Adaptive reuse of historical buildings is not the cheapest form of construction and better returns on investment (ROIs) can likely be found elsewhere. However, cheap construction costs are not the driving force behind adaptive reuse. From heritage conservation of prime locations to recycling buildings and creating unique and uniquely marketable spaces, such endeavours can be profitable. Historic timber buildings are worth preserving. They just sometimes require a little work, particularly when sound and fire and the effects on structure are concerned.

Notes 1

See “Wood Frame Construction, Fire Resistance, and Sound Transmission,” by Forintek Canada Corp, Societe d’habitation du Québec and Canada Mortgage and Housing Corporation, 2002. 2 The noted assumptions for species and grade are particular for Southern Ontario, but similar trends can no doubt be determined for other regions based on common historic building practice. 3 The Ontario Forest Industries Association (OFIA) offers timber-grading courses.



Part Three Trees in the Tower


Jim Taggart, FRAIC, teaches history and theory in the architectural science degree program at the British Columbia Institute of Technology (BCIT). Taggart worked for more than a decade in the design and construction industry and has been focused on public and professional education since 1992. In 2001, he was inducted as a Fellow into the Royal Architectural Institute of Canada (RAIC). The author or editor of more than a dozen books, including the award-winning Toward a Culture of Wood Architecture (2011), Taggart was the 2012 recipient of the BC Premier’s ‘Wood Champion’ award. He can be reached at



Photos Š Ed White Photographics. Photos courtesy CEI Architecture and Parkin Architects

Trees in the

Tower Designing the Surrey Memorial Hospital Critical Care Tower

The Surrey Memorial Hospital Critical Care Tower represents the most significant application to date of structural and non-structural wood products in a B.C. healthcare facility. The use of wood in publicly funded buildings is encouraged by the province’s Wood First Act, but it is also supported by scientific research linking exposure to daylight and views of nature with improved patient recovery times and occupant well-being.1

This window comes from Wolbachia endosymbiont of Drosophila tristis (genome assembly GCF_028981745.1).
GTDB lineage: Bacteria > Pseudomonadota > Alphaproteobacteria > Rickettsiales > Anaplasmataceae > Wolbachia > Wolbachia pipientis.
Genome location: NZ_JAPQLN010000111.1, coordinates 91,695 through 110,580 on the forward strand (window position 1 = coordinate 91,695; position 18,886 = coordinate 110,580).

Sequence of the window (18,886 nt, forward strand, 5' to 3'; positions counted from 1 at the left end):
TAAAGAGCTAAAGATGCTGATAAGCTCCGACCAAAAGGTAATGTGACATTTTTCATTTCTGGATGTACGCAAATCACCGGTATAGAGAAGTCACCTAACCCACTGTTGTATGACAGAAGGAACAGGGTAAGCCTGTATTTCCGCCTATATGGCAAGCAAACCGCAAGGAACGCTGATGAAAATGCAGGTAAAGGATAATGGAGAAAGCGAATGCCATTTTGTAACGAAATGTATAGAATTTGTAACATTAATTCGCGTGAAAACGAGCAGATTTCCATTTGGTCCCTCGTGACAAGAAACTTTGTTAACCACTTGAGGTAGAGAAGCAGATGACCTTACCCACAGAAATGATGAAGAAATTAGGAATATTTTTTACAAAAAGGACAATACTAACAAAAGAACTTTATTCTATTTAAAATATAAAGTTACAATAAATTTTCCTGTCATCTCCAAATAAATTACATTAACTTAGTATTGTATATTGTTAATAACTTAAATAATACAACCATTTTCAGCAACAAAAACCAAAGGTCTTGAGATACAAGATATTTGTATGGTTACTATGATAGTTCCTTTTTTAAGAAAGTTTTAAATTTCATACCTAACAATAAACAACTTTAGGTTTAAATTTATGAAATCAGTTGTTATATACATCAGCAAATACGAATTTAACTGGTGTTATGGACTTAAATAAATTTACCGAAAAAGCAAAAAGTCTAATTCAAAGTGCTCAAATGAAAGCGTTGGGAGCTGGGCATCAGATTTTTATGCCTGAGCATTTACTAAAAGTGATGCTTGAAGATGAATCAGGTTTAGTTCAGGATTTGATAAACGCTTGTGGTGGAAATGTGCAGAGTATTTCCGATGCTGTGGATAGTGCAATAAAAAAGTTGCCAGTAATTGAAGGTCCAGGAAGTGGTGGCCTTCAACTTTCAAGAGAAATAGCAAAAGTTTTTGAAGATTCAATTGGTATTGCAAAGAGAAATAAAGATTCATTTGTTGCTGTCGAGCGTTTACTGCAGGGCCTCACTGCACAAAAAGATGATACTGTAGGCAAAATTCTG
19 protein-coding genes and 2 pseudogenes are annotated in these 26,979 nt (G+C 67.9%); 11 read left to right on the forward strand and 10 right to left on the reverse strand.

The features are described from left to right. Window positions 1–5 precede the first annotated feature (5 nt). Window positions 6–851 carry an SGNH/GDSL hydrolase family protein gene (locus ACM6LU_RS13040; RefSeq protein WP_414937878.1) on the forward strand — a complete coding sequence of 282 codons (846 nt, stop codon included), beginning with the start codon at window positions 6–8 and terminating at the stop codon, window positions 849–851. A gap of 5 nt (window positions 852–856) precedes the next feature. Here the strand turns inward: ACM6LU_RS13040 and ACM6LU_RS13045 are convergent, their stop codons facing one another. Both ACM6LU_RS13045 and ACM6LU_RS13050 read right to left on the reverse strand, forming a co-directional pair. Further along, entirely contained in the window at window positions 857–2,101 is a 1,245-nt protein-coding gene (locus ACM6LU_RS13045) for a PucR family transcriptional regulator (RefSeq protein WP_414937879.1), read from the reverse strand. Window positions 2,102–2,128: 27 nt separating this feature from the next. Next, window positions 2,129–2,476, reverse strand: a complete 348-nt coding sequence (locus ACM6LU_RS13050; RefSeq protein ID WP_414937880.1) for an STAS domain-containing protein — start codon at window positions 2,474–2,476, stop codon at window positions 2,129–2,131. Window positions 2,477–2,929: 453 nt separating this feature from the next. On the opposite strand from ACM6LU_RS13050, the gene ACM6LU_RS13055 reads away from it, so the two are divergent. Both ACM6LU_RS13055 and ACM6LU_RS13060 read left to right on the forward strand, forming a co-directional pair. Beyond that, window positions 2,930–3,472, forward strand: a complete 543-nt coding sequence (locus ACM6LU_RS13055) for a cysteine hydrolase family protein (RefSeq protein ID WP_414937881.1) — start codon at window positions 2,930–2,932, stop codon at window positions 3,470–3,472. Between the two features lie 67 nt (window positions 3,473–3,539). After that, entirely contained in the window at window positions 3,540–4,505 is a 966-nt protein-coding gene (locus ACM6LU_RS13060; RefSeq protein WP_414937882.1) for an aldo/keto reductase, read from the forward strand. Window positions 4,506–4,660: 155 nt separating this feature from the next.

Designed by CEI Architecture and Parkin Architects, the Surrey Memorial Hospital Critical Care Tower makes significant use of structural and non-structural wood products in its lobby.

Healthcare architects worldwide have begun to introduce natural materials and forms into their work. One example is Surrey Memorial Hospital, which serves the diverse ethnic communities making up one of Canada’s fastest-growing cities. With an area of 39,250 m2 (420,000 sf), the Critical Care Tower is the largest healthcare project in B.C. history. This expansion to the existing hospital provides the community with worldclass family-centred care. The project adds new acute care beds, the largest emergency department in Canada, an adult intensive care unit (ICU), a neonatal centre of excellence, more space for the University of British Columbia (UBC) School of Medicine, and a laboratory with the latest medical technology.

Design approach The Critical Care Tower was conceived as the new front door to the hospital campus. The massing of the building is strong and simple, combining four durable natural materials—wood, glass, ceramic, and stone. The two-storey base of the tower is clad in a wood composite panel system that embraces the emergency department and neo-natal intensive care unit. The panelling is continued into the interior of the atrium. Rising above the wood base, the six-storey in-patient tower’s façade is glass embossed with a ceramic frit pattern. The glass inpatient tower is connected to the stone-clad circulation tower which is articulated as a separate element.



The interior glued-laminated timber (glulam) tree structures, represent one of the hallmarks of this project. Photo © Jerald Walliser. Photo courtesy Fraser Health

These materials are united in a transparent entry pavilion, the roof of which is supported by two massive glued-laminated timber (glulam) ‘tree’ columns. The warm influence of wood extends from the main entry through the public areas to all the hospital floors, creating a welcoming atmosphere much different from that of a traditional institutional building.